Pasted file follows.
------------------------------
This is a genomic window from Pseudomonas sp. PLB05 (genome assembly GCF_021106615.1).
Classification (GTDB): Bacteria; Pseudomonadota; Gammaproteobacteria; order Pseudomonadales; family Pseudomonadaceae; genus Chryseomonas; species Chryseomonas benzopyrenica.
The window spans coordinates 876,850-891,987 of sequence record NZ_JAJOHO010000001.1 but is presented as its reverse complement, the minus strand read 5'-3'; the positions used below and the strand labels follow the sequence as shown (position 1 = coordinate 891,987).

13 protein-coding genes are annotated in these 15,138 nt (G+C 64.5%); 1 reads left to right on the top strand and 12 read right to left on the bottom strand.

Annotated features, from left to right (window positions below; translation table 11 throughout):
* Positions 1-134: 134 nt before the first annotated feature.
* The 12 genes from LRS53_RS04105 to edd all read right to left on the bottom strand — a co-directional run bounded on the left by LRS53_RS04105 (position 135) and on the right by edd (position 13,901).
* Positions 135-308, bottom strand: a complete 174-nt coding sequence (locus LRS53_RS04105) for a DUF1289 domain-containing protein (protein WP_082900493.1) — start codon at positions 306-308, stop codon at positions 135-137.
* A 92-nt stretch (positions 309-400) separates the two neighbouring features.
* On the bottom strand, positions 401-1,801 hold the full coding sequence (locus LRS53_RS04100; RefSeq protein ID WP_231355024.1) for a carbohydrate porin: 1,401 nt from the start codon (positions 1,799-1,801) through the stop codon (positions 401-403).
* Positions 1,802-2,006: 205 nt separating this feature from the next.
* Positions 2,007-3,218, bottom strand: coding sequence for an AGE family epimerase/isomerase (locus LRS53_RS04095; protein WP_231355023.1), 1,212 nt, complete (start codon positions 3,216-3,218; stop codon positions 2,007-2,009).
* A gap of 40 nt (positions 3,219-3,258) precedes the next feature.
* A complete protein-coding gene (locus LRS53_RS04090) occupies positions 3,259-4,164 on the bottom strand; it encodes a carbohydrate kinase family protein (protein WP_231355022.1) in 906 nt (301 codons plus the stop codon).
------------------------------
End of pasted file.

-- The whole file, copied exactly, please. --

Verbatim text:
This is a genomic window from Pseudomonas sp. PLB05 (genome assembly GCF_021106615.1).
Classification (GTDB): Bacteria; Pseudomonadota; Gammaproteobacteria; order Pseudomonadales; family Pseudomonadaceae; genus Chryseomonas; species Chryseomonas benzopyrenica.
The window spans coordinates 876,850-891,987 of sequence record NZ_JAJOHO010000001.1 but is presented as its reverse complement, the minus strand read 5'-3'; the positions used below and the strand labels follow the sequence as shown (position 1 = coordinate 891,987).

13 protein-coding genes are annotated in these 15,138 nt (G+C 64.5%); 1 reads left to right on the top strand and 12 read right to left on the bottom strand.

Annotated features, from left to right (window positions below; translation table 11 throughout):
* Positions 1-134: 134 nt before the first annotated feature.
* The 12 genes from LRS53_RS04105 to edd all read right to left on the bottom strand — a co-directional run bounded on the left by LRS53_RS04105 (position 135) and on the right by edd (position 13,901).
* Positions 135-308, bottom strand: a complete 174-nt coding sequence (locus LRS53_RS04105) for a DUF1289 domain-containing protein (protein WP_082900493.1) — start codon at positions 306-308, stop codon at positions 135-137.
* A 92-nt stretch (positions 309-400) separates the two neighbouring features.
* On the bottom strand, positions 401-1,801 hold the full coding sequence (locus LRS53_RS04100; RefSeq protein ID WP_231355024.1) for a carbohydrate porin: 1,401 nt from the start codon (positions 1,799-1,801) through the stop codon (positions 401-403).
* Positions 1,802-2,006: 205 nt separating this feature from the next.
* Positions 2,007-3,218, bottom strand: coding sequence for an AGE family epimerase/isomerase (locus LRS53_RS04095; protein WP_231355023.1), 1,212 nt, complete (start codon positions 3,216-3,218; stop codon positions 2,007-2,009).
* A gap of 40 nt (positions 3,219-3,258) precedes the next feature.
* A complete protein-coding gene (locus LRS53_RS04090) occupies positions 3,259-4,164 on the bottom strand; it encodes a carbohydrate kinase family protein (protein WP_231355022.1) in 906 nt (301 codons plus the stop codon).